53.5 Specific Areas of Service
"There [are moments] in which the aid of an able pen [is] important to place things in their just attitude." --Thomas Jefferson to James Madison, 1798. (*)
"It is the duty of every good citizen to use all the opportunities which occur to him for preserving documents relating to the history of our country." --Thomas Jefferson to Hugh P. Taylor, 1823. ME 15:473
53.6 In Difficult Times
"The man who loves his country on its own account, and not merely for its trappings of interest or power, can never be divorced from it, can never refuse to come forward when he finds that she is engaged in dangers which he has the means of warding off." --Thomas Jefferson to Elbridge Gerry, 1797. ME 9:407
"The patriot, like the Christian, must learn that to bear revilings and persecutions is a part of his duty; and in proportion as the trial is severe, firmness under it becomes more requisite and praiseworthy. It requires, indeed, self-command. But that will be fortified in proportion as the calls for its exercise are repeated." --Thomas Jefferson to James Sullivan, 1805. ME 11:73
53.7 Maintaining Vigilance
"Lethargy [is] the forerunner of death to the public liberty." --Thomas Jefferson to William Stephens Smith, 1787.
"Let the eye of vigilance never be closed." --Thomas Jefferson to Spencer Roane, 1821. ME 15:326
"We, I hope, shall adhere to our republican government and keep it to its original principles by narrowly watching it." --Thomas Jefferson to ------, March 18, 1793. ME 9:45
"It behooves our citizens to be on their guard, to be firm in their principles, and full of confidence in themselves. We are able to preserve our self-government if we will but think so." --Thomas Jefferson to Thomas Mann Randolph, Jr., 1800. ME 10:151
"Very many and very meritorious were the worthy patriots who assisted in bringing back our government to its republican tack. To preserve it in that will require unremitting vigilance." --Thomas Jefferson to William T. Barry, 1822. ME 15:388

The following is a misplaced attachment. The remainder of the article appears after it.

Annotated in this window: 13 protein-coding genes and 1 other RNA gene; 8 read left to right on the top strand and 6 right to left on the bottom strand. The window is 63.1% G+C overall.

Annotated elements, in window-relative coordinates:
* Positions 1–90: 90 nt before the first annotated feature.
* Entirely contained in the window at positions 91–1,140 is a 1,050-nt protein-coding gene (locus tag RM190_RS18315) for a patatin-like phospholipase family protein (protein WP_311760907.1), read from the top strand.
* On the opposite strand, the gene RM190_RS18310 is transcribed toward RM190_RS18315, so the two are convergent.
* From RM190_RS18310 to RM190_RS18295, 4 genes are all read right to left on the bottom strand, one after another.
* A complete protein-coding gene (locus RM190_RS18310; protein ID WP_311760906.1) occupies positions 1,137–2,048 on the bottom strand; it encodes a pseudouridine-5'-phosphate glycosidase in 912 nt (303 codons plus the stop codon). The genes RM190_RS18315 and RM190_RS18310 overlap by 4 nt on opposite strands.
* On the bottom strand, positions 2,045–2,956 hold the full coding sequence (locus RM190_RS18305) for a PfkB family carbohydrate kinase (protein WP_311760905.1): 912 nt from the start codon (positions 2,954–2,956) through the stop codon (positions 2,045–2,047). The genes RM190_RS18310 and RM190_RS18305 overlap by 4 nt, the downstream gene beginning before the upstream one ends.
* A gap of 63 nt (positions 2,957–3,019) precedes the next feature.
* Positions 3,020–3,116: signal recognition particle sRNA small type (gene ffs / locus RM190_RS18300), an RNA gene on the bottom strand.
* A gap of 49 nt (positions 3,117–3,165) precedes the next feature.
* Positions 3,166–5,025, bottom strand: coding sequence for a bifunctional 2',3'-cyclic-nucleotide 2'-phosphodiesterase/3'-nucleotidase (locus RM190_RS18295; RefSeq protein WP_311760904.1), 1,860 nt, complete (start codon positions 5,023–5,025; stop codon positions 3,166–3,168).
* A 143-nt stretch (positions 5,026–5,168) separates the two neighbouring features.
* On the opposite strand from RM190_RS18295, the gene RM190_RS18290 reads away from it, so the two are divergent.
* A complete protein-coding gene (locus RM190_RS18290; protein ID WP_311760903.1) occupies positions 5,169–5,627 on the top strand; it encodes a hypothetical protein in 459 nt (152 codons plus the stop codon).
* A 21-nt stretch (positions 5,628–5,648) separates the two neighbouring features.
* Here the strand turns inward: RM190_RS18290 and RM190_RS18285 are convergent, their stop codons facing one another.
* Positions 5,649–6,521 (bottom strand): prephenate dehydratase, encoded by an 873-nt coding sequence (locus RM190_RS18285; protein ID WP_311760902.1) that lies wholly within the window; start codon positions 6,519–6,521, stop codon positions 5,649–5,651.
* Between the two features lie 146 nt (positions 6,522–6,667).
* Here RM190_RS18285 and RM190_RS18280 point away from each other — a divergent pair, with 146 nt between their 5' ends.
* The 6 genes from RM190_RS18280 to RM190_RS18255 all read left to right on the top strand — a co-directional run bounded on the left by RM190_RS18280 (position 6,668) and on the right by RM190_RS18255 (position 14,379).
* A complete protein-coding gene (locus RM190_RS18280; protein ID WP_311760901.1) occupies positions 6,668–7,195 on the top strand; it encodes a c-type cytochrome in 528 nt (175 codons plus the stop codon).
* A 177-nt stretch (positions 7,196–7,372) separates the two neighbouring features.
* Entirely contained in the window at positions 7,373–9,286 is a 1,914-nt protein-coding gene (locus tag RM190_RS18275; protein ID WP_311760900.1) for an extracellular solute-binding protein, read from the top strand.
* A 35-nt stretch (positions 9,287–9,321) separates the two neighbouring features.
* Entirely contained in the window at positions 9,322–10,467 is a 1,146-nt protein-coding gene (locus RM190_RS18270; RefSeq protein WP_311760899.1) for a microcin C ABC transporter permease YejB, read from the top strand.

"If our fellow-citizens, now solidly republican, will sacrifice favoritism towards men for the preservation of principle, we may hope that no divisions will again endanger a degeneracy in our government." --Thomas Jefferson to Richard M. Johnson, 1808. ME 12:10
"Our duty to ourselves, to posterity, and to mankind, call on us by every motive which is sacred or honorable, to watch over the safety of our beloved country during the troubles which agitate and convulse the residue of the world, and to sacrifice to that all personal and local considerations." --Thomas Jefferson: Reply to New York Legislature, 1809. ME 16:362
"Come forward, then, and give us the aid of your talents and the weight of your character towards the new establishment of republicanism." --Thomas Jefferson to Robert Livingston, 1800.
"Love your neighbor as yourself, and your country more than yourself." --Thomas Jefferson to Thomas Jefferson Smith, 1825. ME 16:110
"Love your neighbor as yourself, and your country more than life." --Thomas Jefferson to T. J. Grotjan, 1824.
ME, FE = Memorial Edition, Ford Edition. See Sources.